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Cricket’s parental leave to extend careers

By AAP Newswire

Australia's world champion women's cricketers will be able to extend their careers longer with a new parental leave policy, according to star wicketkeeper Alyssa Healy.

Healy claimed the new policy, announced Friday, would stop pregnancy being treated like an injury in the women's game and allow players to have a better balance.

Organised by Cricket Australia and the Australian Cricketers' Association, players will be given 12 months paid maternity and adoption leave.

They'll also have a guaranteed new contract the following year and a transition into a non-playing role while pregnant.

"It's a game changer. It's definitely going to extend careers and keep players in the game for longer," Healy told AAP.

"I always thought that being a female athlete and wanting kids you retire by 30 and then you started life.

"It (cricket) was almost like a hobby. Now it's normalising being an elite athlete as a career and you can also have a family alongside it."

Under the scheme, mothers will be able to return to play once given medical clearance with children's flights, accommodation and care paid for on tour up until age four.

Grounds will also have breastfeeding spaces, while crucially the deal extends down into state and Big Bash cricket.

Male players will also have three weeks of full-pay paternity leave, while their children will be given the same on-tour benefits if they are the primary carers.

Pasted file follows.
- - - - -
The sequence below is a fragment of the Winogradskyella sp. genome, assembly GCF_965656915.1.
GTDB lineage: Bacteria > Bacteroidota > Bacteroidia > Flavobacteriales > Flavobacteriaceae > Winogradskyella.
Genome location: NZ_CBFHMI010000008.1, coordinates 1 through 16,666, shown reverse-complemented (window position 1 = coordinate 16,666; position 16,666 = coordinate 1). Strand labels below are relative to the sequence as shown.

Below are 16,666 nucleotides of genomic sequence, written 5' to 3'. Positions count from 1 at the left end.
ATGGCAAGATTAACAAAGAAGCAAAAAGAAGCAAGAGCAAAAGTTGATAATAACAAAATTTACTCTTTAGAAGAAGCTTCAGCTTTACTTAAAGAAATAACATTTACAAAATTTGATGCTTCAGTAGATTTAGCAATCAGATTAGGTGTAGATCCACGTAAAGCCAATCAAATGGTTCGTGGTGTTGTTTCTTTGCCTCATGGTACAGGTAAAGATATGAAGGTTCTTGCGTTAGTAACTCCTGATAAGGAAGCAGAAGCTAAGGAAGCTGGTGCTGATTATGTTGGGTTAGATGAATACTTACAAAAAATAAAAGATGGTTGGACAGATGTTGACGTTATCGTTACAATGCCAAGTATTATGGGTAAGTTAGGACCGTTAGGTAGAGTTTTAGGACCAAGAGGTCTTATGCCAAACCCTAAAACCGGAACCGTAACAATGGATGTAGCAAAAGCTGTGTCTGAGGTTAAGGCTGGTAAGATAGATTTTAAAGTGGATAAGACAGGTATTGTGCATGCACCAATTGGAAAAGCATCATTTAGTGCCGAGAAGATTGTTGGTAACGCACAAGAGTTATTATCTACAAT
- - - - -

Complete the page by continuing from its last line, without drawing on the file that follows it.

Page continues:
It comes after female players in the past had to give up the sport when they gave birth, with Victorian Sarah Elliott the only mother to have played for Australia this decade.

"It was seen as an injury," Healy said.

"With the previous policy that was in place and it was treated like an injury. You were 'managed' is how you would put it.

"To see where it's got to means so much for my generation and the next generation coming through."

Both CA and the ACA lauded the deal as a new pinnacle in sport for playing parents.

"There shouldn't be a female player who needs to retire to have a family. They should be able to do both together," ACA chief executive Alistair Nicholson said.

"If you spend all that time developing skills you don't want that to end."

Meanwhile, CA high performance chief Drew Ginn said he expected the initiative to improve players' careers.

"The young girls who come through the system won't need to feel pressure of 'Am I just an athlete or am I valued because I bring so much more?'," Ginn said.

"Players always perform better when they have balance."